Restored brick building would aid downtown revival

Councillor Gerry Warner imagines a future for the electrical building behind Cranbrook City Hall

An illustration shows what the brick building behind Cranbrook City Hall could look like if restored.

An illustration shows what the brick building behind Cranbrook City Hall could look like if restored.

Gerry Warner

Can you feel it? I think I can. I can also see it, but only a few welcome glimmerings so far. But soon I’m sure there’ll be more because finally, after several decades, downtown Cranbrook is showing signs of a revival and it’s about time, considering all the empty lots and buildings downtown.

In fact, it’s overtime, but that’s okay.

We all heard about the purchase of the iconic Armond Theatre last week and the ambitious plans Jean Trimble has for its restoration as a kind of art deco-style multi-purpose entertainment centre. Wouldn’t this be a nice change for our often sleepy downtown?

Then there’s the “Heidout,” which opened a couple months back with the same fine dining Heidi Romich is famous for but with the addition of a brew house with all kinds of exotic libations to drink. How sophisticated! How unlike the social scene in the past.

And further along 10th Avenue reveals more.

There’s Muriel and Jane’s General Store with a fascinating array of general merchandise for hip shoppers.

And across the street there’s Dragon Antiques with exotic items of a more diverse kind not commonly seen in Cranbrook.

The old standbys (old in the sense of reliable and trusted) are there too. Lotus Books – if they don’t have the book you’re looking for they’ll get it for you fast. High Country Sports with one of the biggest inventories in the Kootenays. There’s also Max’s Place, and those delicious shortbread, chocolate chip cookies and java blends that taste so good.

And the action isn’t just confined to 10th Avenue.

Over on Baker Street there’s such well-known vendors as Cranbrook Photo (Hi, Brian), Mountain Man Outdoors (a hunter and fisherman’s dream), Pages Book Emporium with its great magazine stand, and several more I don’t have room to mention here.

So you may have sensed I’m leading up to something and you’re right. I’m doing just that.

The event I’m leading up to is the Aug. 12 Cranbrook City Council meeting when Council will have a chance to contribute to this budding downtown revival as it has already done with the Downtown Revitalization Bylaw it passed last year.

Council can do this by delaying a motion it passed March 18 to demolish the former Water and Electrical Building, commonly known now as the Brick Building behind City Hall, in order to give a local preservationist group a chance to save it.

Saving the ornate, old brick structure could potentially be another step forward in reviving the downtown and preserving what little is left of Cranbrook’s historic brick heritage.

I was in Africa when the demolition motion was passed and unfortunately missed the meeting.

If I had been there, I would have pointed out the unique corner quoins, an architectural feature found in only one other building in the city.

I also would have mentioned the stepped roof ridge that runs along both sides of the roof unlike any other building downtown.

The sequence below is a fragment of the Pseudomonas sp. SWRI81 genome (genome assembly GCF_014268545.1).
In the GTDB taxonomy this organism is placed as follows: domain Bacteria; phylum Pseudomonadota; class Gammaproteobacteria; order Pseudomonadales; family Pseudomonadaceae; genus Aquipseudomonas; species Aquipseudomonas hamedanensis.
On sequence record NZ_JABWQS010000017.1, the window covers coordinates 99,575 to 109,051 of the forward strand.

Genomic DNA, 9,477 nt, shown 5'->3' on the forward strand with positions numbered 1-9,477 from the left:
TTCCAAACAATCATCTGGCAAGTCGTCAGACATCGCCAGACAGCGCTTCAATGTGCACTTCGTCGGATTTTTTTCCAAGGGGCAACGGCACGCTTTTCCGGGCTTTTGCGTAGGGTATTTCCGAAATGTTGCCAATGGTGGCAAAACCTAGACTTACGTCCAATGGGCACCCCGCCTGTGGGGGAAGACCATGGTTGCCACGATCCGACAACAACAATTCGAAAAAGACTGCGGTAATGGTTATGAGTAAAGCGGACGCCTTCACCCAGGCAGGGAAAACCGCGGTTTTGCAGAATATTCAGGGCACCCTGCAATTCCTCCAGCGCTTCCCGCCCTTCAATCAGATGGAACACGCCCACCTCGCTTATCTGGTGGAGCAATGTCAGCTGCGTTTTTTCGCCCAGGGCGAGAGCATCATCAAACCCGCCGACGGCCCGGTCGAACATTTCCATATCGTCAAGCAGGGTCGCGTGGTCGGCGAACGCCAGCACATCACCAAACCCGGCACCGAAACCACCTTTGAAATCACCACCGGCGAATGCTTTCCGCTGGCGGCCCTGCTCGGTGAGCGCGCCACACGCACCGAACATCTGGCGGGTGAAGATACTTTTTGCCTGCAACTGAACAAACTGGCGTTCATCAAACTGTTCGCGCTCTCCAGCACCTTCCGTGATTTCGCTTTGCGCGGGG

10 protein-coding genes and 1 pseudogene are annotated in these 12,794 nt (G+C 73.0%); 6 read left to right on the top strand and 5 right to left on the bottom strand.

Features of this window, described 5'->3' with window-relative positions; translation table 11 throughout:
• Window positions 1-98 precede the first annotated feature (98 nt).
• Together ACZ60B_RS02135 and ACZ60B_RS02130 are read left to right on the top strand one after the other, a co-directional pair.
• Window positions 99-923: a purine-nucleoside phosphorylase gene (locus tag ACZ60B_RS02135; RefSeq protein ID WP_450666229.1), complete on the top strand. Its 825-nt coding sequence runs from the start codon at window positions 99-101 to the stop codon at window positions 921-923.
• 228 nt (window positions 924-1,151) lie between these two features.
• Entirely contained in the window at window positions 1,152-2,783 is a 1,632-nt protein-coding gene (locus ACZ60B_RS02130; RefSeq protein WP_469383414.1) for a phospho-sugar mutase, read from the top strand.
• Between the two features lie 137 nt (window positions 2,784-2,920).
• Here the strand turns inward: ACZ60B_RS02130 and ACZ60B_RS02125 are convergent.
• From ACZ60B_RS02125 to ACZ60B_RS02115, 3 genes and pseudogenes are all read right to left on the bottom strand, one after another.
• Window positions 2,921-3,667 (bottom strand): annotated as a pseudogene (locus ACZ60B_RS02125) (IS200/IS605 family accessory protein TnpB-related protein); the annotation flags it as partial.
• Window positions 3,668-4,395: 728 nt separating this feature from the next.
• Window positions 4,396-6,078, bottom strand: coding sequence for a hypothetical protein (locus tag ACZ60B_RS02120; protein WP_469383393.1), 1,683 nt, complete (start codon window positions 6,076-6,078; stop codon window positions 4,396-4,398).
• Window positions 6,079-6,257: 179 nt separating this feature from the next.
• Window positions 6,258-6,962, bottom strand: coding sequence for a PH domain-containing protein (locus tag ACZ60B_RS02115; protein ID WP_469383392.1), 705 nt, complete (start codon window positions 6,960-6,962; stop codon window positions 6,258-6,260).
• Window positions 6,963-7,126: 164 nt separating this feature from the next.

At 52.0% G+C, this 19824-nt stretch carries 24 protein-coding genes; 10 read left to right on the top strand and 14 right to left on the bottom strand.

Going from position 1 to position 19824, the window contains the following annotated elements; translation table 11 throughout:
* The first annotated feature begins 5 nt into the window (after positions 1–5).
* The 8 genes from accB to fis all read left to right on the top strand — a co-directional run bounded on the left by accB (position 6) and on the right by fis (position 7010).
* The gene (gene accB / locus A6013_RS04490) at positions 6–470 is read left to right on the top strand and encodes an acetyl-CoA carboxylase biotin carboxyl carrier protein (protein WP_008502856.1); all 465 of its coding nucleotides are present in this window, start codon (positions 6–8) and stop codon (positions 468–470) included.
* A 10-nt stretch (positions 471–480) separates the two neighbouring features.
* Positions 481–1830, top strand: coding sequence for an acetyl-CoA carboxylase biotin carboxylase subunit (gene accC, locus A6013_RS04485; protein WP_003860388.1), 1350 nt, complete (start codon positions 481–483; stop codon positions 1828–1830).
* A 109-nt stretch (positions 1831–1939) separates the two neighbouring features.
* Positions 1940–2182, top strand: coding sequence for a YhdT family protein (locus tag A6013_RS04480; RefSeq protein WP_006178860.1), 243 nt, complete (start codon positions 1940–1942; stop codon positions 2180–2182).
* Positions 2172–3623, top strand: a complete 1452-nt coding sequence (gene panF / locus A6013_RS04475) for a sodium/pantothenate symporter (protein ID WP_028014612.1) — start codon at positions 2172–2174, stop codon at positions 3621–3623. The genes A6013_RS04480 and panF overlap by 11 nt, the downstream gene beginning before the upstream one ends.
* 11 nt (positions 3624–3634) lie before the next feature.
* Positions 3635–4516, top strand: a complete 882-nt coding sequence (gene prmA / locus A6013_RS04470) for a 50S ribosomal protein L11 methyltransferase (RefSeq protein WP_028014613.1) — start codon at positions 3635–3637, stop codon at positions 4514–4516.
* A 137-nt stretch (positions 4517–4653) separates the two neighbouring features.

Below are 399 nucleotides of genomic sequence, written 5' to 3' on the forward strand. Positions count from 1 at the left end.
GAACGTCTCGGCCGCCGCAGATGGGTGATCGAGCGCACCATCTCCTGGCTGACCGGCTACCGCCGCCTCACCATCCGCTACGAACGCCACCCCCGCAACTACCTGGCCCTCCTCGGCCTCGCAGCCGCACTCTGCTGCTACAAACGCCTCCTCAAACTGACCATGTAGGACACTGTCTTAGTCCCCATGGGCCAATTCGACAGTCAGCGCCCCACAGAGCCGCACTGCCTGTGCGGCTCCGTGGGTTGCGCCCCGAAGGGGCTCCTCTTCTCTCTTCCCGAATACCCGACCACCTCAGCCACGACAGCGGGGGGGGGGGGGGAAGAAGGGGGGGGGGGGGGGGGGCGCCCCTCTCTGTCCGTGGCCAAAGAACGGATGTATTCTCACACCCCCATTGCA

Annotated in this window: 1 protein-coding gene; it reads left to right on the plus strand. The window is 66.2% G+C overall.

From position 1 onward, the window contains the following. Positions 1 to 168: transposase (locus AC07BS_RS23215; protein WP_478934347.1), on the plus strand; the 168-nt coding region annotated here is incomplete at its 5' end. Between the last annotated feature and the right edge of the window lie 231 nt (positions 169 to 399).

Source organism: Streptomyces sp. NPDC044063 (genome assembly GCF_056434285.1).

Take a look for yourself and see how this admittedly derelict looking building now complements City Hall in its style, and look at the illustration accompanying this piece to see with a little vision what the Brick Building could become.

And history? This 1930s era building was originally divided into two and housed the City Works on one side and the City Electrical Works on the other.

It was heated by an underground steam pipe that connected it to both City Hall and the Fire Hall and was made of heritage bricks from the original Cranbrook Brick Company located near Elizabeth Lake, which also supplied bricks for many other fine heritage structures in the city.

Over the years, it housed one of the City’s vintage fire trucks as it was restored and at one time a City employee would use a special pole inside the building to trip an overhead switch to turn the city’s street lights on.

The ancient structure has shed the snow of almost 80 East Kootenay winters and is still proudly standing to become a vital part of our downtown landscape for a variety of intriguing possibilities – a City archives, a boutique, a funky restaurant or a storage facility for the Farmers Market.

The public is aboard with the idea, signing a 250-name petition to save the building. A community-minded group of activists says it has the vision, energy and expertise to save the building just as the Stage Door and Manual Training buildings were saved in the past.

But for this to happen, the group has to raise money and apply for grants that won’t be given unless the demolition order is delayed for at least a year.

Why would anyone donate to a building with a demolition order hanging over it? It’s a no brainer.

At the time Council passed the demolition order, it didn’t have the information to make an informed decision. It has that information now.

If you care about the history and heritage of this city, please come out and show your support to save an integral piece of Cranbrook’s proud history.

Gerry Warner is a Cranbrook city councillor.

The opinions expressed represent those of the author and do not necessarily reflect the position of the City of Cranbrook.